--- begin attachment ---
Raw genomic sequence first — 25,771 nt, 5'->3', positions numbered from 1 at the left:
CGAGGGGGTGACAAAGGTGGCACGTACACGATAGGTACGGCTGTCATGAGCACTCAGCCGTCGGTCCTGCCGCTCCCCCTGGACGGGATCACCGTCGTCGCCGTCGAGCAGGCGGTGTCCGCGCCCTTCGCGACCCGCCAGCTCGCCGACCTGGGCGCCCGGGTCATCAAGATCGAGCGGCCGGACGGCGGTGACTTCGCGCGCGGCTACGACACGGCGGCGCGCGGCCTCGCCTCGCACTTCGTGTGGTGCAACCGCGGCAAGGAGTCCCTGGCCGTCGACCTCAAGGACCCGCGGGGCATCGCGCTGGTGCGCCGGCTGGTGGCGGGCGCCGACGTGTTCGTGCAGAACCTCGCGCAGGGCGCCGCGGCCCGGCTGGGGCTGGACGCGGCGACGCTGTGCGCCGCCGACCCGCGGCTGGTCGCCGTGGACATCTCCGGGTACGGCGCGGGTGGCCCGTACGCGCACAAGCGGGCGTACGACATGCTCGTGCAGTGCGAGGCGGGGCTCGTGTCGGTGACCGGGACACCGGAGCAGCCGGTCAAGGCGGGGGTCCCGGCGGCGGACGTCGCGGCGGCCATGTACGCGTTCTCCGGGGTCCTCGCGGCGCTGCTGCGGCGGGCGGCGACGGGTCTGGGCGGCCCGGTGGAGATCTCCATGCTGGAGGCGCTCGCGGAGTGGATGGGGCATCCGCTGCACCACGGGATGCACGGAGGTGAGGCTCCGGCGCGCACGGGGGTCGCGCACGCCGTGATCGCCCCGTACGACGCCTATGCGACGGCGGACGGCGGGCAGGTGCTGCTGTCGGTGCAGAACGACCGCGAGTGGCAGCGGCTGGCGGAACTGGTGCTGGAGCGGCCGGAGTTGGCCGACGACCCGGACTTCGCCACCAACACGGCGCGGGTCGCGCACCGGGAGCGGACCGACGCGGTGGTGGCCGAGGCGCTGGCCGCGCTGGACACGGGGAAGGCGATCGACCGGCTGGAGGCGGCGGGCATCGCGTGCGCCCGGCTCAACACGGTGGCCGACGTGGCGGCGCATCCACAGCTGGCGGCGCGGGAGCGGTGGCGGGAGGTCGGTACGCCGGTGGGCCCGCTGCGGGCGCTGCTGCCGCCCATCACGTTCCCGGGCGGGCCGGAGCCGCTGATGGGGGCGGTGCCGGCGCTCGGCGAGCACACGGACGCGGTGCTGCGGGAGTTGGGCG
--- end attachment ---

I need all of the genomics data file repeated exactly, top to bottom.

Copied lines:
Raw genomic sequence first — 25,771 nt, 5'->3', positions numbered from 1 at the left:
CGAGGGGGTGACAAAGGTGGCACGTACACGATAGGTACGGCTGTCATGAGCACTCAGCCGTCGGTCCTGCCGCTCCCCCTGGACGGGATCACCGTCGTCGCCGTCGAGCAGGCGGTGTCCGCGCCCTTCGCGACCCGCCAGCTCGCCGACCTGGGCGCCCGGGTCATCAAGATCGAGCGGCCGGACGGCGGTGACTTCGCGCGCGGCTACGACACGGCGGCGCGCGGCCTCGCCTCGCACTTCGTGTGGTGCAACCGCGGCAAGGAGTCCCTGGCCGTCGACCTCAAGGACCCGCGGGGCATCGCGCTGGTGCGCCGGCTGGTGGCGGGCGCCGACGTGTTCGTGCAGAACCTCGCGCAGGGCGCCGCGGCCCGGCTGGGGCTGGACGCGGCGACGCTGTGCGCCGCCGACCCGCGGCTGGTCGCCGTGGACATCTCCGGGTACGGCGCGGGTGGCCCGTACGCGCACAAGCGGGCGTACGACATGCTCGTGCAGTGCGAGGCGGGGCTCGTGTCGGTGACCGGGACACCGGAGCAGCCGGTCAAGGCGGGGGTCCCGGCGGCGGACGTCGCGGCGGCCATGTACGCGTTCTCCGGGGTCCTCGCGGCGCTGCTGCGGCGGGCGGCGACGGGTCTGGGCGGCCCGGTGGAGATCTCCATGCTGGAGGCGCTCGCGGAGTGGATGGGGCATCCGCTGCACCACGGGATGCACGGAGGTGAGGCTCCGGCGCGCACGGGGGTCGCGCACGCCGTGATCGCCCCGTACGACGCCTATGCGACGGCGGACGGCGGGCAGGTGCTGCTGTCGGTGCAGAACGACCGCGAGTGGCAGCGGCTGGCGGAACTGGTGCTGGAGCGGCCGGAGTTGGCCGACGACCCGGACTTCGCCACCAACACGGCGCGGGTCGCGCACCGGGAGCGGACCGACGCGGTGGTGGCCGAGGCGCTGGCCGCGCTGGACACGGGGAAGGCGATCGACCGGCTGGAGGCGGCGGGCATCGCGTGCGCCCGGCTCAACACGGTGGCCGACGTGGCGGCGCATCCACAGCTGGCGGCGCGGGAGCGGTGGCGGGAGGTCGGTACGCCGGTGGGCCCGCTGCGGGCGCTGCTGCCGCCCATCACGTTCCCGGGCGGGCCGGAGCCGCTGATGGGGGCGGTGCCGGCGCTCGGCGAGCACACGGACGCGGTGCTGCGGGAGTTGGGCG